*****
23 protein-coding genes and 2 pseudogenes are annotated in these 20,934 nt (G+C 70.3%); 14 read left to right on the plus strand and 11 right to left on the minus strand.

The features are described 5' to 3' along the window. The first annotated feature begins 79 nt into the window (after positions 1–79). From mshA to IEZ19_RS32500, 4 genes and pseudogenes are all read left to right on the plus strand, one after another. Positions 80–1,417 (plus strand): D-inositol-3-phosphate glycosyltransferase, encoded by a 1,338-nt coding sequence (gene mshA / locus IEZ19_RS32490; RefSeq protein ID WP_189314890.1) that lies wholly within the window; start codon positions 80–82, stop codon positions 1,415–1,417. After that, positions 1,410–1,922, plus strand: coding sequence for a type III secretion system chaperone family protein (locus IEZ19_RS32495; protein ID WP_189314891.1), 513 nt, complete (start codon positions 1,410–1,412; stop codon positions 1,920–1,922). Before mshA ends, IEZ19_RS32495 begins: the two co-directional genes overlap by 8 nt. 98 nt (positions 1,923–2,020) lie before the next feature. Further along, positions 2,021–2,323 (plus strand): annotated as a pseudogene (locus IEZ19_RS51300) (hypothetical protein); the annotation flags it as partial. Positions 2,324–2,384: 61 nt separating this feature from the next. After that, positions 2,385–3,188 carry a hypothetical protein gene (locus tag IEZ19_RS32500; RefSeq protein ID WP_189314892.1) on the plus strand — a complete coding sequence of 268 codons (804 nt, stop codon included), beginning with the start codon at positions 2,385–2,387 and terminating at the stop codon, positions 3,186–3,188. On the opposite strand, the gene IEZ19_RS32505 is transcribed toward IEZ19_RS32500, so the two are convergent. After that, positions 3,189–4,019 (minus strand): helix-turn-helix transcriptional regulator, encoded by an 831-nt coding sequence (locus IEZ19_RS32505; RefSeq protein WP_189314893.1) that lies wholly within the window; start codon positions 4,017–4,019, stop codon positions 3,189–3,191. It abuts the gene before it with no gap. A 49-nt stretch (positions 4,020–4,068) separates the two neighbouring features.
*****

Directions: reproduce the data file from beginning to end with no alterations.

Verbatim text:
23 protein-coding genes and 2 pseudogenes are annotated in these 20,934 nt (G+C 70.3%); 14 read left to right on the plus strand and 11 right to left on the minus strand.

The features are described 5' to 3' along the window. The first annotated feature begins 79 nt into the window (after positions 1–79). From mshA to IEZ19_RS32500, 4 genes and pseudogenes are all read left to right on the plus strand, one after another. Positions 80–1,417 (plus strand): D-inositol-3-phosphate glycosyltransferase, encoded by a 1,338-nt coding sequence (gene mshA / locus IEZ19_RS32490; RefSeq protein ID WP_189314890.1) that lies wholly within the window; start codon positions 80–82, stop codon positions 1,415–1,417. After that, positions 1,410–1,922, plus strand: coding sequence for a type III secretion system chaperone family protein (locus IEZ19_RS32495; protein ID WP_189314891.1), 513 nt, complete (start codon positions 1,410–1,412; stop codon positions 1,920–1,922). Before mshA ends, IEZ19_RS32495 begins: the two co-directional genes overlap by 8 nt. 98 nt (positions 1,923–2,020) lie before the next feature. Further along, positions 2,021–2,323 (plus strand): annotated as a pseudogene (locus IEZ19_RS51300) (hypothetical protein); the annotation flags it as partial. Positions 2,324–2,384: 61 nt separating this feature from the next. After that, positions 2,385–3,188 carry a hypothetical protein gene (locus tag IEZ19_RS32500; RefSeq protein ID WP_189314892.1) on the plus strand — a complete coding sequence of 268 codons (804 nt, stop codon included), beginning with the start codon at positions 2,385–2,387 and terminating at the stop codon, positions 3,186–3,188. On the opposite strand, the gene IEZ19_RS32505 is transcribed toward IEZ19_RS32500, so the two are convergent. After that, positions 3,189–4,019 (minus strand): helix-turn-helix transcriptional regulator, encoded by an 831-nt coding sequence (locus IEZ19_RS32505; RefSeq protein WP_189314893.1) that lies wholly within the window; start codon positions 4,017–4,019, stop codon positions 3,189–3,191. It abuts the gene before it with no gap. A 49-nt stretch (positions 4,020–4,068) separates the two neighbouring features.